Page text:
Another post sort of dealing with the misconceptions of my job as a comic inker.
There are a lot of overlapping issues at play honestly: being associated with one penciler or style if you work with them for a long time, being compared directly to other inkers when working over a specific penciler or house style, and of course the accusations of just following the work of a penciler.
If you've never picked them up, I recommend buying the Art of Comic Book Inking 1+2 by Gary Martin published by Dark Horse some years back. He takes pencils done by various artist (Steve Rude in the first book and Brent Anderson, Terry Dodson, Randy Green and Adam Warren in the second) and has many different inkers do their work over it. From this you can see the different ways of thinking each person uses to work on a page.
Inking, like penciling is a very individual process in that no 2 people do it exactly alike. One of the differences however is that pencilers seldom have to change their style to suit someone else. Now obviously they have to adjusts their methods to suit a script or a particular style of writing which is a chore in and of itself, but you know the penciler's work when you see it. Inkers have the responsibility of completing that work in black and white and everyone sees that finish differently even if the penciler's work is well known for being finished a certain way. First example that comes to mind: Jim Lee. Everyone knows what his work looks like, he's worked with Scott Williams for most of his career and the combination has been compared to the likes of Kirby/Sinnot, Adams/Palmer or Byrne/Austin. The trick of that is anyone that comes along to ink Jim regardless of how awesome their work is will invariably be compared to Scott Williams which will often rob you of enjoying the work for what it is. If Terry Austin were to ink Jim Lee, it would look differently but no less awesome. But too often our preconceived notions will only let us see things on its face.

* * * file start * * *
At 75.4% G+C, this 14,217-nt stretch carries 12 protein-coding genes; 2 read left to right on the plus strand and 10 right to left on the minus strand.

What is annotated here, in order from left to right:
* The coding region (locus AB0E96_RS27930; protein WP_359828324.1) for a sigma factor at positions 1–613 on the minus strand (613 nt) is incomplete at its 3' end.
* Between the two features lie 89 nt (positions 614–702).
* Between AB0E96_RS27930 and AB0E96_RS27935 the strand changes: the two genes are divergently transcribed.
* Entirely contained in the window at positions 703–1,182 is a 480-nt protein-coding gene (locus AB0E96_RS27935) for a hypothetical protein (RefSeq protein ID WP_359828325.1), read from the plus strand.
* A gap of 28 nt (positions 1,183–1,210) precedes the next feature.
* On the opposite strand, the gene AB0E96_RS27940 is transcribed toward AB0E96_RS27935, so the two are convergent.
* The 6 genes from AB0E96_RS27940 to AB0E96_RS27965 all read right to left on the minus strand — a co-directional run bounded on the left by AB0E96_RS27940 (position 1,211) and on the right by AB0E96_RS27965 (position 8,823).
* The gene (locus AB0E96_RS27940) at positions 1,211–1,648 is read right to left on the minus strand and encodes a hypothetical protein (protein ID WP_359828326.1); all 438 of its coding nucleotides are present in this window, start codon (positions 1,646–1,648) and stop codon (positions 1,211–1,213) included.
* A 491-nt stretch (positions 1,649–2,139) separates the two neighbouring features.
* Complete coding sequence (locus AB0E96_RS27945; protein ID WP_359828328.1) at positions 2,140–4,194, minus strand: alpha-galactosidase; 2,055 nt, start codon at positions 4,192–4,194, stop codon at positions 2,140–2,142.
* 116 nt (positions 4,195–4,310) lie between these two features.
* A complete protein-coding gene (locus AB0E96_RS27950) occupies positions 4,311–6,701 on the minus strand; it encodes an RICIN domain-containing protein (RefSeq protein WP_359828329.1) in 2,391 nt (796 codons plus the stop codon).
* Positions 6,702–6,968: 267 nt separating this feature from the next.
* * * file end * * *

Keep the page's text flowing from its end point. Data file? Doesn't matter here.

Now this also brings up how inkers go about what they do in general in regards to working over different styles. Inkers require a versatility most in comics don't have to have: the ability to work over any style thrown their way in a fashion that does justice to the pencils. This invariably means a different approach to each project with someone different. Some guys have made a career working over people that they really mesh well with (like the aforementioned Scott Williams) and other have made their careers blending their craft over a multitude of talents (Scott Hanna, Richard Friend, Chris Ivy, etc).
And with that you also have pencilers whose styles are so precise that you have to be cautious about how to finish without losing the intent of the work which are often a separate challenge with varying results. Brian Bolland for example, does really precise work that doesn't leave a tremendous amount of leeway. Camelot 3000 had 2 different inkers (Bruce Patterson and Terry Austin) and both were I think faithful to the work But I think Austin captured the pencils with more Bolland's intent. This takes nothing away from Patterson and like everything in comics is highly subjective. But hopefully you can see where I'm going with this.
A more modern example would be looking at the different inkers that have tackled Olivier Coipel over the years. Mark Morales isn't the first, in DC he was inked by Andy Lanning and in Marvel Scott Hanna and Dexter Vines have both worked over his pencils. Morales is the person most currently associate with Coipel because of their recent extensive output, but I dare say that no one I've listed has done a bad job. It's a diffcult style to master and Olivier obviously has a very precise and identifiable style.
Just a rant to put into people's heads. Now back to getting people to pay for my art....